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Author Topic: The Importance of Manufacture  (Read 2079 times)
Edisonade
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« on: March 12, 2007, 12:15:18 am »

In looking around this forum and several different pages, I've found that there is a quite a bit of importance placed on the creation, or at least modification, of machinery that fits the steampunk ideal or aesthetic.  This makes perfect sense, as the very idea of steampunk is inexorably tied to fantastic mechanisms and mad science.  However, I am wondering about the acceptability of appreciating steampunk in a more literary fashion.  Not to insult anyone, but steampunk is, at it's core, fiction.  It is fascination with a past that never happened, and things that never were.  While I have the utmost respect for people who are building their own steam-cars, or retrofitting their homes to use only gas lamps and arc-lighting, I am just wondering if there is room here for people who love the fiction, but do not live it?  In reading the "Steampunk as Subculture" sticky, I noted a certain level of animosity towards those who do not become Dr. Cavor or James Steam in their off hours.  I truly do love the imagination, the spirit of adventure, and the limitless possibilities that characterize the Steampunk style.  Is this enough?
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Tinkergirl
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« Reply #1 on: March 12, 2007, 12:21:24 am »

I'd say of course it's enough!

It's just a case that everyone who likes something, tries to get closer to it in the way they feel most comfortable with.  For some, that means reading all the classic Steampunk or Victorian Science-Fiction novels and short stories and getting lost in the imagination of others, and firing up their own imaginations!  For others, it might mean trying to make something with their hands that brings a bit of Steampunk to the real world.  Yet more want to get even closer to Steampunk, and take to wearing Steampunk styled clothing - an exersise in empathy with a fictional fashion sense.  And there are even more who'd like nothing more than to sit down to a good Steampunk themed film, or listen to Steampunk music.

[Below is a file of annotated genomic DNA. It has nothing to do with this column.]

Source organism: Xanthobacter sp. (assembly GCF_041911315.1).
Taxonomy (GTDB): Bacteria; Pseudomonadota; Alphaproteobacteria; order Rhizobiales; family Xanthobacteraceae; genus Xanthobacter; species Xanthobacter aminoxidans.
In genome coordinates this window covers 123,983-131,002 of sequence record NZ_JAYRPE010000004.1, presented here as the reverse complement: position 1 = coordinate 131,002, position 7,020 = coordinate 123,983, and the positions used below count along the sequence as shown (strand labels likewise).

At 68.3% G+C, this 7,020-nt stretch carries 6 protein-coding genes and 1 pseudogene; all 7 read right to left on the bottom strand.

We all like Steampunk, but there's more than one way to like it.  I frown severely at anyone who looks down at anyone else's methods for appreciating all things Steampunk!
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« Reply #2 on: March 12, 2007, 12:24:29 am »

I would say at the heart of it, I am just a victorian science fiction nut.

A "Dreamer" not a "Doer"
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« Reply #3 on: March 12, 2007, 12:36:01 am »

In my 'real' life I'm a teacher.  I don't dress in corsets very often, and certainly not at work.  I also love Victorian fiction of all kinds, and I am a big fan of Sherlock Holmes.

Had I not found this site I would have decorated my home in an eccentric fashion anyway, but I don't think most people should take up such habits. please don't feel that you have to start wearing top hats in order to fit in.
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A true alternative subculture is one that not only questions the social status quo but poses viable solutions to some of the perceived underlying problems. Difference from the norm is not the same as superiority to the mainstream unless it can be  argued that the difference is positing a better way.